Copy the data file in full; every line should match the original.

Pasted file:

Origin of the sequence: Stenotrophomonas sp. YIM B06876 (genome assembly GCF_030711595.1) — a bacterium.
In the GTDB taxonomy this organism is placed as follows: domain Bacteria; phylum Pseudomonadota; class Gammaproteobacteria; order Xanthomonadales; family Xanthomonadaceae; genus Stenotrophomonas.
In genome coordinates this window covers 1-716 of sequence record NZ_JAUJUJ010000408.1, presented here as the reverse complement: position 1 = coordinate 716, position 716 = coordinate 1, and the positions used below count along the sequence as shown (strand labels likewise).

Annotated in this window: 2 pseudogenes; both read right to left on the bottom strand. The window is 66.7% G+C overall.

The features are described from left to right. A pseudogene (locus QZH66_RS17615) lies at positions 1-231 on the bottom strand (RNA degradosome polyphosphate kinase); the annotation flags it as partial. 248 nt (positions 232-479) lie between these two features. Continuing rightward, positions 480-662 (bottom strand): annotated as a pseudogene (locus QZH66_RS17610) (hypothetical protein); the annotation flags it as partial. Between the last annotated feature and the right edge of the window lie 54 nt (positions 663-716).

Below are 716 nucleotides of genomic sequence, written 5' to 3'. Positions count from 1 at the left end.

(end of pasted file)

Origin of the sequence: Stenotrophomonas sp. YIM B06876 (genome assembly GCF_030711595.1) — a bacterium.
In the GTDB taxonomy this organism is placed as follows: domain Bacteria; phylum Pseudomonadota; class Gammaproteobacteria; order Xanthomonadales; family Xanthomonadaceae; genus Stenotrophomonas.
In genome coordinates this window covers 1-716 of sequence record NZ_JAUJUJ010000408.1, presented here as the reverse complement: position 1 = coordinate 716, position 716 = coordinate 1, and the positions used below count along the sequence as shown (strand labels likewise).

Annotated in this window: 2 pseudogenes; both read right to left on the bottom strand. The window is 66.7% G+C overall.

The features are described from left to right. A pseudogene (locus QZH66_RS17615) lies at positions 1-231 on the bottom strand (RNA degradosome polyphosphate kinase); the annotation flags it as partial. 248 nt (positions 232-479) lie between these two features. Continuing rightward, positions 480-662 (bottom strand): annotated as a pseudogene (locus QZH66_RS17610) (hypothetical protein); the annotation flags it as partial. Between the last annotated feature and the right edge of the window lie 54 nt (positions 663-716).

Below are 716 nucleotides of genomic sequence, written 5' to 3'. Positions count from 1 at the left end.